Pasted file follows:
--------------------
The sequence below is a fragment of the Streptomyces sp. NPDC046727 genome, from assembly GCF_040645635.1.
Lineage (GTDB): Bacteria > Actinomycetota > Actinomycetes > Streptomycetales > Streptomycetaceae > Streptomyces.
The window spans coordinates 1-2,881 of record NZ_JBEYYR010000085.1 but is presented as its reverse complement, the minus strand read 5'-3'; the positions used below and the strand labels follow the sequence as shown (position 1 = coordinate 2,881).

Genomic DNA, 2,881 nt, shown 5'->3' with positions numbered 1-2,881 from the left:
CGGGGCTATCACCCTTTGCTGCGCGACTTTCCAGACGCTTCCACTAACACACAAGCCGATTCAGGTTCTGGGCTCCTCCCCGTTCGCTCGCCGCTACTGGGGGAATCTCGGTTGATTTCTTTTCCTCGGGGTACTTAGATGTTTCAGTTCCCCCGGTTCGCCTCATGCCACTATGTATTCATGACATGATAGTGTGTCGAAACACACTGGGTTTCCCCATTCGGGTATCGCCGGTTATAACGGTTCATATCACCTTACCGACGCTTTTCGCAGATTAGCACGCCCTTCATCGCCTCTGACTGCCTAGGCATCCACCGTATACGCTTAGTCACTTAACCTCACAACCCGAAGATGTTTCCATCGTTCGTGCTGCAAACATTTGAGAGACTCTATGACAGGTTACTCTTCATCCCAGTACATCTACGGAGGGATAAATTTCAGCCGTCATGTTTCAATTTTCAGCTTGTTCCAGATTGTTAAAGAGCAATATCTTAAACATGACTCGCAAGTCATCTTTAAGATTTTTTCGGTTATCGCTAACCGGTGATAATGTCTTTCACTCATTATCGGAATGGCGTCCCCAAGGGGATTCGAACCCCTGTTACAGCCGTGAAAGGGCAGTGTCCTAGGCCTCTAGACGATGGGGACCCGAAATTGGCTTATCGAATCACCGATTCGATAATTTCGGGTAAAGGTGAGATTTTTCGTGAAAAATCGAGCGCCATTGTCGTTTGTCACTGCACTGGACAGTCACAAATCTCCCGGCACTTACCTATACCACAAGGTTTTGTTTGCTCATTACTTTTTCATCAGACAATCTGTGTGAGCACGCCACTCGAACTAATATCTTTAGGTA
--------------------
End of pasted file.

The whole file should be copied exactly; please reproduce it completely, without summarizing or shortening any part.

The sequence below is a fragment of the Streptomyces sp. NPDC046727 genome, from assembly GCF_040645635.1.
Lineage (GTDB): Bacteria > Actinomycetota > Actinomycetes > Streptomycetales > Streptomycetaceae > Streptomyces.
The window spans coordinates 1-2,881 of record NZ_JBEYYR010000085.1 but is presented as its reverse complement, the minus strand read 5'-3'; the positions used below and the strand labels follow the sequence as shown (position 1 = coordinate 2,881).

Genomic DNA, 2,881 nt, shown 5'->3' with positions numbered 1-2,881 from the left:
CGGGGCTATCACCCTTTGCTGCGCGACTTTCCAGACGCTTCCACTAACACACAAGCCGATTCAGGTTCTGGGCTCCTCCCCGTTCGCTCGCCGCTACTGGGGGAATCTCGGTTGATTTCTTTTCCTCGGGGTACTTAGATGTTTCAGTTCCCCCGGTTCGCCTCATGCCACTATGTATTCATGACATGATAGTGTGTCGAAACACACTGGGTTTCCCCATTCGGGTATCGCCGGTTATAACGGTTCATATCACCTTACCGACGCTTTTCGCAGATTAGCACGCCCTTCATCGCCTCTGACTGCCTAGGCATCCACCGTATACGCTTAGTCACTTAACCTCACAACCCGAAGATGTTTCCATCGTTCGTGCTGCAAACATTTGAGAGACTCTATGACAGGTTACTCTTCATCCCAGTACATCTACGGAGGGATAAATTTCAGCCGTCATGTTTCAATTTTCAGCTTGTTCCAGATTGTTAAAGAGCAATATCTTAAACATGACTCGCAAGTCATCTTTAAGATTTTTTCGGTTATCGCTAACCGGTGATAATGTCTTTCACTCATTATCGGAATGGCGTCCCCAAGGGGATTCGAACCCCTGTTACAGCCGTGAAAGGGCAGTGTCCTAGGCCTCTAGACGATGGGGACCCGAAATTGGCTTATCGAATCACCGATTCGATAATTTCGGGTAAAGGTGAGATTTTTCGTGAAAAATCGAGCGCCATTGTCGTTTGTCACTGCACTGGACAGTCACAAATCTCCCGGCACTTACCTATACCACAAGGTTTTGTTTGCTCATTACTTTTTCATCAGACAATCTGTGTGAGCACGCCACTCGAACTAATATCTTTAGGTA